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How to Brush Your Teeth for Maximum Cavity Protection

You might not think there’s a right or wrong way to brush your teeth, but there is! Brushing properly can keep your teeth and gums healthy and help you avoid cavities. If you already have some minor cavities, adjusting your brushing technique could even slow the spread of the decay. That means you will need less dental work and have fewer health problems in the long run.

So, what exactly is the best way to brush your teeth to avoid getting those nasty cavities?

1. Use toothpaste with fluoride.

There are plenty of kinds of toothpaste nowadays that try to market themselves as healthier or more natural because they don’t contain fluoride. However, fluoride is a pro at battling tooth decay and is important for keeping your teeth healthy and strong. There are dozens of options for fluoride toothpaste that will help strengthen your enamel and stop decay in its tracks.

2. Use a circular motion to brush.

That’s right, there is actually a best motion with which to brush your teeth, and it’s not just side to side. Instead, move the head of your toothbrush in small circles. You should also brush away from the top of your gums to loosen food particles and bacteria that are lodged along the gum line.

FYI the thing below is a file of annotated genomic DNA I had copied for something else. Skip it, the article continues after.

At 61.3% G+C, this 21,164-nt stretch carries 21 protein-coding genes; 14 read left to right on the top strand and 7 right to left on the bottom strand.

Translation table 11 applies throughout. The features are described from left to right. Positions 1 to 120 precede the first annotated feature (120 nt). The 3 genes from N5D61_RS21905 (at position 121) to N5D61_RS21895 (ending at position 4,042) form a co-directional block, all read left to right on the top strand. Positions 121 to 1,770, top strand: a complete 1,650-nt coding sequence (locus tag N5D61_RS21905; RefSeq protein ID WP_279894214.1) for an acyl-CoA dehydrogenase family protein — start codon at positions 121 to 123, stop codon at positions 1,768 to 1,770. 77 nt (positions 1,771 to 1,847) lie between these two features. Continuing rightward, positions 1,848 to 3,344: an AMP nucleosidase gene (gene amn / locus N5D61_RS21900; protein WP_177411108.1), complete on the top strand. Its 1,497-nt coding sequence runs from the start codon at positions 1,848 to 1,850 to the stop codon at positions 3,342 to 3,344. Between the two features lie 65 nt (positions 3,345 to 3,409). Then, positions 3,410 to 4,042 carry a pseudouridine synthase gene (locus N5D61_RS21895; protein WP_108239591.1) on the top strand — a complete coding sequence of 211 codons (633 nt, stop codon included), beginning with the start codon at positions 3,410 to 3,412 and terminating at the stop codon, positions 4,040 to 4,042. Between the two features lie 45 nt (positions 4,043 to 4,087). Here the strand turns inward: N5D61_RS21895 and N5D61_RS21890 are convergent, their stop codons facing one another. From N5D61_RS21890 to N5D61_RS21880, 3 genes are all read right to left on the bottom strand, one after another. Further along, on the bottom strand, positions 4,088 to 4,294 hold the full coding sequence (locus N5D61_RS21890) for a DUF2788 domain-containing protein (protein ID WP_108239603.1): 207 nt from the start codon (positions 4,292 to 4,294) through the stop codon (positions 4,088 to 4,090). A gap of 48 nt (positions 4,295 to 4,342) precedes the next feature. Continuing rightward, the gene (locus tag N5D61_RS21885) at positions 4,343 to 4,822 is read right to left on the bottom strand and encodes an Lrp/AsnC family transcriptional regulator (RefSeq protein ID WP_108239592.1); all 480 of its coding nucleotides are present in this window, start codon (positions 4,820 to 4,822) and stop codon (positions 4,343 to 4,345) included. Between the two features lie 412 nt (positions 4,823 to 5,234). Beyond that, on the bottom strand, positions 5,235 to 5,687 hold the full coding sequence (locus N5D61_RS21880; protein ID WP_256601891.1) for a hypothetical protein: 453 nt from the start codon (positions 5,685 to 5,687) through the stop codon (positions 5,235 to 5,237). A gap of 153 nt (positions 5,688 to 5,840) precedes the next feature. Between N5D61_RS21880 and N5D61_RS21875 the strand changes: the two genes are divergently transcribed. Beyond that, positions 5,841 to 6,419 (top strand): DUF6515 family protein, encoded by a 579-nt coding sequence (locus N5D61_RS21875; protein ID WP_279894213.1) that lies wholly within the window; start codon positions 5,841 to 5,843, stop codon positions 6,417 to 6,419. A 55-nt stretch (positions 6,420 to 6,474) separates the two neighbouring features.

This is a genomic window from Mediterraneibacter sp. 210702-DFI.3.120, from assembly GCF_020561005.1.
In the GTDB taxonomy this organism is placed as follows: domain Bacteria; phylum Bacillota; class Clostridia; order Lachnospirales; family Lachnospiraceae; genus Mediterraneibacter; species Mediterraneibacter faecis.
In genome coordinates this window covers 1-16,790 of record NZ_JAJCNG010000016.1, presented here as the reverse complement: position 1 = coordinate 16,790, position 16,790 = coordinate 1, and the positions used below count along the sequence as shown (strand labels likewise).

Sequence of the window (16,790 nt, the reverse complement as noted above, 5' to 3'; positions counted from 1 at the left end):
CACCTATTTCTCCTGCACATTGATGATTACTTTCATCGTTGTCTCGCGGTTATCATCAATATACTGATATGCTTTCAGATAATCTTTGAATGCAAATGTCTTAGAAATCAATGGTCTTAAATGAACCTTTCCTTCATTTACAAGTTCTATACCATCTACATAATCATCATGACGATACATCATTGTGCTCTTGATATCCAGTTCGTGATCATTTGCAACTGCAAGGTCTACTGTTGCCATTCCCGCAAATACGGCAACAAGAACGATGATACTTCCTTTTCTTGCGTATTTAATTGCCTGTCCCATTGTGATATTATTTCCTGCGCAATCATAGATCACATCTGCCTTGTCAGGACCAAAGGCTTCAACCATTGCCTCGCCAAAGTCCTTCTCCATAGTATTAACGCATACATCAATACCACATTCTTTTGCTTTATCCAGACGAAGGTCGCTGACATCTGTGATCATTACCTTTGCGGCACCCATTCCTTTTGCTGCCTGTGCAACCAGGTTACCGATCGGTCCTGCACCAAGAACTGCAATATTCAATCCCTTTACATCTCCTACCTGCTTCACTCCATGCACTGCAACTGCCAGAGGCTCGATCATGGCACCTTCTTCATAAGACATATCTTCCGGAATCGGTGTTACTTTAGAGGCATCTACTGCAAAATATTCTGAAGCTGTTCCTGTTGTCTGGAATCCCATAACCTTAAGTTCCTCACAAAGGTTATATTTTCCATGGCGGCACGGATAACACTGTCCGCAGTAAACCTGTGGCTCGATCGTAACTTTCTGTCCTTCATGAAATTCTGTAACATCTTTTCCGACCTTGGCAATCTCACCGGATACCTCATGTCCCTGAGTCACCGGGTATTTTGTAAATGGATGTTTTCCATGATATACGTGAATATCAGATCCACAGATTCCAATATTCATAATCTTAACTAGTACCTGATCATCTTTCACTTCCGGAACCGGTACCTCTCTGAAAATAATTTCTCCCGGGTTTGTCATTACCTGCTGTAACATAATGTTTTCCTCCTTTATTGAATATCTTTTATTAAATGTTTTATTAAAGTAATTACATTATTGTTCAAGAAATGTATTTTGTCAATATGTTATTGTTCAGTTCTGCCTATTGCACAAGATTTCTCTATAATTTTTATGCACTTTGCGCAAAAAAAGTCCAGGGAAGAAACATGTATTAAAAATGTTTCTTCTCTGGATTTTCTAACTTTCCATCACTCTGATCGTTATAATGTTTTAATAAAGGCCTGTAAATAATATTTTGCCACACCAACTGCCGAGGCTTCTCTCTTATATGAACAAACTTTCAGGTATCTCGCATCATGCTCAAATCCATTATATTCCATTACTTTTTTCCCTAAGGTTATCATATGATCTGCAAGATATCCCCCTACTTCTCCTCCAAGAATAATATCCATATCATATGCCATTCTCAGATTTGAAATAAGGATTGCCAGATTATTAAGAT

3. Brush for at least two minutes.

You heard that right: Two minutes is the proper amount of time to brush your teeth. It may seem like a long time, but it’s essential to give your whole mouth a good brush to make sure your teeth and gums are really clean. You can set a timer if it helps you or try singing a song for each section of your mouth. There are also toothbrushes that are equipped with timers that vibrate or light up when your time is up. Many of them are made for children, but there’s no reason why you can’t use them, too!

4. Remember that your teeth aren’t the only things that need attention.

When cleaning your mouth, it’s important to remember that your teeth are only one part of the process. It’s also a good idea to clean your tongue, cheeks, gums, and the roof of your mouth. Some parts of your mouth can be sensitive, so remember to go easy: brush in small, gentle circles. This will not only reduce the number of bacteria in your mouth, but also freshen your breath.

5. Finish with a refreshing mouthwash.

If you don’t like mouthwash, you can always use plain water, but you should wash your mouth in some manner after brushing your teeth. This helps kill more bacteria and flush germs out of your mouth. Just swish a small amount around your mouth for 30 seconds, making sure to get your cheeks and all sides of your teeth. Then, spit it out and enjoy your fresh breath – and your lowered risk of tooth decay!

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